OT - Making your own Optical Instruments/Telescopes

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If anyone is wondering, this is going in under the Technology category.

It struck me a minute ago that many of the folks who post here do a good bit of hand work. If you can build a half decent cabinet or even an outhouse, you can build yourself a telescope. Hey, I had cobbled up a scope or two by the time I was 15 - though I admit I used a bunch of old lenses I had laying around. I have ground and polished mirrors at a later age - it really isn't a hard job - just particular.

I was going to write up the whole thing from memory - but I found so much information available that I decided to just post links. Email me if you need a bit more advice.

The telescope that took over the amateur world - the Dobsonian

http://tie.jpl.nasa.gov/tie/dobson/index.html http://members.aol.com/sfsidewalk/dobplans.htm http://www.arrowweb.com/M1/atm/

The ATM FAQ http://www.netacc.net/~poulsen/atm-faq.htm

A good looking page on telescope making - a bit advanced for most beginners though.


One of the oldest amateur astronomy groups in existence - don't miss their images page.


This link is for sunspot lovers. http://america.net/~boo/html/sun_gun.html

This is just a minor sampling of what is available or has been built by amateur astronomers. There are plans out there for building speciality telescopes for observing the suns corona, for observing solar flares - and lots more. Russell Porter's books - Amateur Telescope Making I, II and III - have directions for making most of them. And those books are nearly a century old!

-- Paul Davis (davisp1953@yahoo.com), June 29, 1999


Paul...you never cease to amaze me : )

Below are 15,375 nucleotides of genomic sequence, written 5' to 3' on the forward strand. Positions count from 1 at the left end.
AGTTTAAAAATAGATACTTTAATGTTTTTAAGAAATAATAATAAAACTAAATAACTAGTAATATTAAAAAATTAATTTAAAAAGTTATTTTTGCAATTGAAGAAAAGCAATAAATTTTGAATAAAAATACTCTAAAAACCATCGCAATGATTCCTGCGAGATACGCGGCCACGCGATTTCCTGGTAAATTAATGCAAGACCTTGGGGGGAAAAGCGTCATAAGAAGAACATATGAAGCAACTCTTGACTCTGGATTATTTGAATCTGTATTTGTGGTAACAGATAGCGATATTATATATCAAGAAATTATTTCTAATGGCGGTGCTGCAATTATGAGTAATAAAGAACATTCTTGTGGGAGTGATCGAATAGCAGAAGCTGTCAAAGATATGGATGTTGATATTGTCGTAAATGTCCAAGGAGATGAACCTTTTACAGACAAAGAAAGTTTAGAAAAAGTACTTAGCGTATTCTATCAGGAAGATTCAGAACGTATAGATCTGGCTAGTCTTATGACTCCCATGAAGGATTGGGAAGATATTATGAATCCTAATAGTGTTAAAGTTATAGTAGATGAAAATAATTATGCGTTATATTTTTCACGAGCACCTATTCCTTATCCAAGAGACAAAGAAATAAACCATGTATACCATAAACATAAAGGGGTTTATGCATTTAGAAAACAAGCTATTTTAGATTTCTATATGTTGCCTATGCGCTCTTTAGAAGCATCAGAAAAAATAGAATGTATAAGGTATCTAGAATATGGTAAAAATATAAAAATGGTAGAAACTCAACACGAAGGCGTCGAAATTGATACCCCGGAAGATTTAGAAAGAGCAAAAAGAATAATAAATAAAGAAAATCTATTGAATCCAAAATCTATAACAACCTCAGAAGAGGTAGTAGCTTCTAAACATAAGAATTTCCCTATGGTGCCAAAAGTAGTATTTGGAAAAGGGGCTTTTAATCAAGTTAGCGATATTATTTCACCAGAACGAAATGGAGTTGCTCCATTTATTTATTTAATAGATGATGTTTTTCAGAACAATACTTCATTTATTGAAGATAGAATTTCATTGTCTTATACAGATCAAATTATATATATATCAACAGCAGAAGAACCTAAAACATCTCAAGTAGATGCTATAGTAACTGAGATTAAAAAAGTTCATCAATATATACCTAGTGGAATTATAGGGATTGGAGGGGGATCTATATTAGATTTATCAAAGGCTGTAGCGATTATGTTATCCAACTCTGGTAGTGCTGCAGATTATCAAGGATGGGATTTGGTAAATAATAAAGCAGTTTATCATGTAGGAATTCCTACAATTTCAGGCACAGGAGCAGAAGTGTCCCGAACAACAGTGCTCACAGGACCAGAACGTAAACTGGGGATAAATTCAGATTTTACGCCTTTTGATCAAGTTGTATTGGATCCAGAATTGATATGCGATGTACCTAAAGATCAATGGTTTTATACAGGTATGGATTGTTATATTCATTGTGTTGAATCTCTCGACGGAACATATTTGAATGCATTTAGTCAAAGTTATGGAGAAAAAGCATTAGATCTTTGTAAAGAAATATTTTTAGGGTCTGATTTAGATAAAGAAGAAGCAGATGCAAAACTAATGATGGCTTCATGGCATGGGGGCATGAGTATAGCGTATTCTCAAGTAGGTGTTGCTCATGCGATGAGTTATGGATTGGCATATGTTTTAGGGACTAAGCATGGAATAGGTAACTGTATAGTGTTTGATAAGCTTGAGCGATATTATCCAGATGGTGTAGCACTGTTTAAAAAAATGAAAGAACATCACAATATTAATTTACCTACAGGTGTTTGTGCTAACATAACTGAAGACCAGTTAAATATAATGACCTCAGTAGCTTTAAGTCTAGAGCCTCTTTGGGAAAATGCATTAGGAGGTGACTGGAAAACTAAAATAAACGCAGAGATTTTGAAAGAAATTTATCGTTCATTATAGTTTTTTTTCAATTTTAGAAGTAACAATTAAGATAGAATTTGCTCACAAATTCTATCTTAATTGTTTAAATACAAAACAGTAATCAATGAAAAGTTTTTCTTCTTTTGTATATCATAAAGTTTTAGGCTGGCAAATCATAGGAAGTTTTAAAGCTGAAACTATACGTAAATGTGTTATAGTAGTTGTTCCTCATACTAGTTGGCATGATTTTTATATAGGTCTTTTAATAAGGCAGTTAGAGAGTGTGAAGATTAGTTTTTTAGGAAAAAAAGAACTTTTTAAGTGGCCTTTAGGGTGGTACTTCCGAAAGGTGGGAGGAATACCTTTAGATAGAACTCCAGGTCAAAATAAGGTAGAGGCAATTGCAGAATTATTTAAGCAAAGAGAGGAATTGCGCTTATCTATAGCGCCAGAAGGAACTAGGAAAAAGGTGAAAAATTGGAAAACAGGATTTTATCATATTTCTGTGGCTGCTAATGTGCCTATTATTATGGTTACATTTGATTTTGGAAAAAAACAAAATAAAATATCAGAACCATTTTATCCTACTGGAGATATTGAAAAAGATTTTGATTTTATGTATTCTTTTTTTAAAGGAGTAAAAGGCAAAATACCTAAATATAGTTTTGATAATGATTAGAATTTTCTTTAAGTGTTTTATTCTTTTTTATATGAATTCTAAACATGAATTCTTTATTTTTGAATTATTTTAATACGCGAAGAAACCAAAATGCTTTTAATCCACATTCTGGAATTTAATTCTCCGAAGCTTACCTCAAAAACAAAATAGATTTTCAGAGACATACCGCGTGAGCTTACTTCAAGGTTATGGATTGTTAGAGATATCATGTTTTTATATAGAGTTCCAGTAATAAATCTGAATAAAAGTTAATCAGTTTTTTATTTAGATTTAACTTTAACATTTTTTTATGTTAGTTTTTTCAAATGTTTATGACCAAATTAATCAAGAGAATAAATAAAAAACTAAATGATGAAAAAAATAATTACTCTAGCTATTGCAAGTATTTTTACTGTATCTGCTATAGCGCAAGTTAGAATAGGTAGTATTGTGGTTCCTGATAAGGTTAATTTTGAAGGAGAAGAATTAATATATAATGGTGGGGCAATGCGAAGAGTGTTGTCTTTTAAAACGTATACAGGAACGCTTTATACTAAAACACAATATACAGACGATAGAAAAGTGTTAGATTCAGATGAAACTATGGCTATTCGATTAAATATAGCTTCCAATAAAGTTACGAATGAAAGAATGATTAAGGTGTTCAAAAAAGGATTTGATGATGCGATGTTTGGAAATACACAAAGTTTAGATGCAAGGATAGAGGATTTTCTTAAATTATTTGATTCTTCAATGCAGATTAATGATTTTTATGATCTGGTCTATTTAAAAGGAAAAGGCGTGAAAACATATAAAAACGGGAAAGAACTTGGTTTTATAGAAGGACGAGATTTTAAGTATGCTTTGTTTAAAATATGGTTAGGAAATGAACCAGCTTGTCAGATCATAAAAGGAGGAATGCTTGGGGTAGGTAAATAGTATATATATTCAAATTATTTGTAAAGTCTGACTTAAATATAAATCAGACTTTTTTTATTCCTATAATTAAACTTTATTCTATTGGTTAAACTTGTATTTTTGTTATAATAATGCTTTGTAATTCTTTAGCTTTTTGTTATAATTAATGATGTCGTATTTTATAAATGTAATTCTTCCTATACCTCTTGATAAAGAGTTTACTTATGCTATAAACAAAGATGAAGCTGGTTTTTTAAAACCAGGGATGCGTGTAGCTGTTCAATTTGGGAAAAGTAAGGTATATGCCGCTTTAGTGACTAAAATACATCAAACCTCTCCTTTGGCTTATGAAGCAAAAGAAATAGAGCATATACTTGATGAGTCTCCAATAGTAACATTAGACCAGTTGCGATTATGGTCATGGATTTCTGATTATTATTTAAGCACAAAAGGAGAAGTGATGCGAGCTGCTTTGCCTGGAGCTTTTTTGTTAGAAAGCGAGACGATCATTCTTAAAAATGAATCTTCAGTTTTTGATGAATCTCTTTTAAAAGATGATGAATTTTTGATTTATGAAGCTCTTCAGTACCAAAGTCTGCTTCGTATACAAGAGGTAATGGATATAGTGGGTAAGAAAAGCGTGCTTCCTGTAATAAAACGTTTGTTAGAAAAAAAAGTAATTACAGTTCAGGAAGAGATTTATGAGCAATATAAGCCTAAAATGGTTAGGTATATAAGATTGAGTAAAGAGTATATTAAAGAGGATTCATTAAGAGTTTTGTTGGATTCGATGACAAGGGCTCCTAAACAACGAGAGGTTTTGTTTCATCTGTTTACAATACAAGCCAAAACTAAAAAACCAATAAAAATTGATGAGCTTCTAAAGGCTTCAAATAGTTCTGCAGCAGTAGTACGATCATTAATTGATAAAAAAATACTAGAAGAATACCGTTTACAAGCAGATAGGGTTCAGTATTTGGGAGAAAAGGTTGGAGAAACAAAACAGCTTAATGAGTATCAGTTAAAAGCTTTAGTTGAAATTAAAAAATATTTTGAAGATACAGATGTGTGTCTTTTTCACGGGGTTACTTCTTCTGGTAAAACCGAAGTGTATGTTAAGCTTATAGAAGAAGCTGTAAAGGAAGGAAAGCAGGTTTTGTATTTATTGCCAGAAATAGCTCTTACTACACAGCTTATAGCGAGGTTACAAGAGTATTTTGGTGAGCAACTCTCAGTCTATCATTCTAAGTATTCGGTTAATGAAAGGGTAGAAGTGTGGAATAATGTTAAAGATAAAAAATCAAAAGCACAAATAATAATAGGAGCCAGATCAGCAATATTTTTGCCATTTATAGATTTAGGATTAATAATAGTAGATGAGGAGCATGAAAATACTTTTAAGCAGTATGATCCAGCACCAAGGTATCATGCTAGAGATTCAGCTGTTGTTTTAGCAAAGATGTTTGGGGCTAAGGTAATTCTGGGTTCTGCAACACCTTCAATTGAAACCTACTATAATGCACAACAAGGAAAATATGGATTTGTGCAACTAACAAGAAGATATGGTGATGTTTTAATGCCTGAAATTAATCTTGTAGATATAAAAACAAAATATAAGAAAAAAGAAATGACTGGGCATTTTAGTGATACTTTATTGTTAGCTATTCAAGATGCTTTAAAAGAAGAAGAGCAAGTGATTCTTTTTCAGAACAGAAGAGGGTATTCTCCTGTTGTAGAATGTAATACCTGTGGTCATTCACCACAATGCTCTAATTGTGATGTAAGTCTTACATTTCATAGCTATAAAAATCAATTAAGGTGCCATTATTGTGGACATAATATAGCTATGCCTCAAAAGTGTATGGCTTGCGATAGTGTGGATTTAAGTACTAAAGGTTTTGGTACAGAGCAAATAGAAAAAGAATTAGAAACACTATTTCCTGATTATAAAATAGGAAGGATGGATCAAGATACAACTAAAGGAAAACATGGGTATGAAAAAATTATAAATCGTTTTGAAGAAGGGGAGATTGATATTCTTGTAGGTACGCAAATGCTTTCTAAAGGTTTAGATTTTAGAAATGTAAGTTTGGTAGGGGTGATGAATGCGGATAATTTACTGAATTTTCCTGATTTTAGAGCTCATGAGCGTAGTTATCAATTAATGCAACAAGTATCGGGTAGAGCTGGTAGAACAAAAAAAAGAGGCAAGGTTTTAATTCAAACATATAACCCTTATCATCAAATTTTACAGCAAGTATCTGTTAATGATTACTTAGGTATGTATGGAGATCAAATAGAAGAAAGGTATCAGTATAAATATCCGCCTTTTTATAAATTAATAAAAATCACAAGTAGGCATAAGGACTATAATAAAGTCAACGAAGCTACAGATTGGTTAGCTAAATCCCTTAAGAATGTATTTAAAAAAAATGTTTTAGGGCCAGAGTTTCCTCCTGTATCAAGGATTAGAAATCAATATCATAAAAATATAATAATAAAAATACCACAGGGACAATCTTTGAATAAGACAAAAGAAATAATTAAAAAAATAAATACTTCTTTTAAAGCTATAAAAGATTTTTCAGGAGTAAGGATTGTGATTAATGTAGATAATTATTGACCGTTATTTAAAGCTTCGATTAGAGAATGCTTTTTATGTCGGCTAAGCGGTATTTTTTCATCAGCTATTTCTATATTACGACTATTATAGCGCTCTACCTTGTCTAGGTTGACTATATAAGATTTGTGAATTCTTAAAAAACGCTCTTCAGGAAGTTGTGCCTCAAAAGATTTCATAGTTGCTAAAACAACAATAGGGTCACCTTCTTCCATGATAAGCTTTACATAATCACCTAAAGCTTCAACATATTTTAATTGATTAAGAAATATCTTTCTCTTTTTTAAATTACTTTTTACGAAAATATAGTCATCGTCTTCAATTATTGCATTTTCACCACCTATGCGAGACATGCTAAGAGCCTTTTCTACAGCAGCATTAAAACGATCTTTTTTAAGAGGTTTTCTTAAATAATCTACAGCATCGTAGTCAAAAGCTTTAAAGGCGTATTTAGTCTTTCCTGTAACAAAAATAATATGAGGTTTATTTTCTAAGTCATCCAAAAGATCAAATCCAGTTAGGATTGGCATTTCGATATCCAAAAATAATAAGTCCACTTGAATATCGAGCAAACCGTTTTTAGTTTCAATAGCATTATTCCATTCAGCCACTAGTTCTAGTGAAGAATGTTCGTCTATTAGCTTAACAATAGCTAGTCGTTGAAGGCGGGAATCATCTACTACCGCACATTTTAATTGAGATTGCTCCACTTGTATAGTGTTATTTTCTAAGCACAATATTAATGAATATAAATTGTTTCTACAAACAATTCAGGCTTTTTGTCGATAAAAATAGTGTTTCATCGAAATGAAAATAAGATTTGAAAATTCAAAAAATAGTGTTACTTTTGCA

Thanks, I'd like to do this as a project with my son.

Mike ====================================================================

-- Michael Taylor (mtdesign3@aol.com), June 29, 1999.

Mr. Davis, My wife bought me a 70mm Orion telescope for christmas. About the only thing I can find with it is the moon. I would like to be able to find the planets, nebulas etc. What is the easiest ways for an amature to easily find these.

-- John (...@...), June 29, 1999.

Quickest way for a new amateur to find various objects is to get a copy of Astronomy or Sky and Telescope and follow their monthly star chart. 'The Backyard Astronomer' is a fairly cool show on PBS that shows where various objects are located and gives times of interesting celestial events, such as meteor showers, comets and so forth. Check for your local viewing times. After a few weeks of trying, the sky becomes very well known.

Some years back I was showing the constellations to my nephew (now a programmer at SUN). When we got to Cygnus, I went from the beak of the swan to the tail, and got stuck. Went back from the beak to the wings to the tail - and told him there must have been a nova explosion as there was a star just off the tail that had never been there before. Went in and checked the TV news - I was right. That is how well the night sky becomes known to you after a few years of staring at it.

I am also the only living person who has been accused of making an A0 type star flare - but that is another story entirely, and pretty silly.

-- Paul Davis (davisp1953@yahoo.com), June 29, 1999.

Well, Paul, nice to meet you--I'm an amateur telescope maker, too. Hand-ground a 6" mirror and made a Newtonian when I was in high school. It wasn't hard, just time-consuming. I think I used a book by Sam? Brown that may be still in print? (There's also "How to Make a Telescope" by Jean Texereau, that's been around since the 50's.) I also used a mirror-grinding kit, all glass and grits included, that I mail-ordered from the back of an astronomy magazine. I think it ran all of $75.

Astronomy is a fascinating hobby that, when you come right down to it, doesn't require any equipment other than your eyes and a clear patch of sky. A good pair of binoculars is the next step up. A telescope is a wonderful addition for anyone who wants to keep looking up.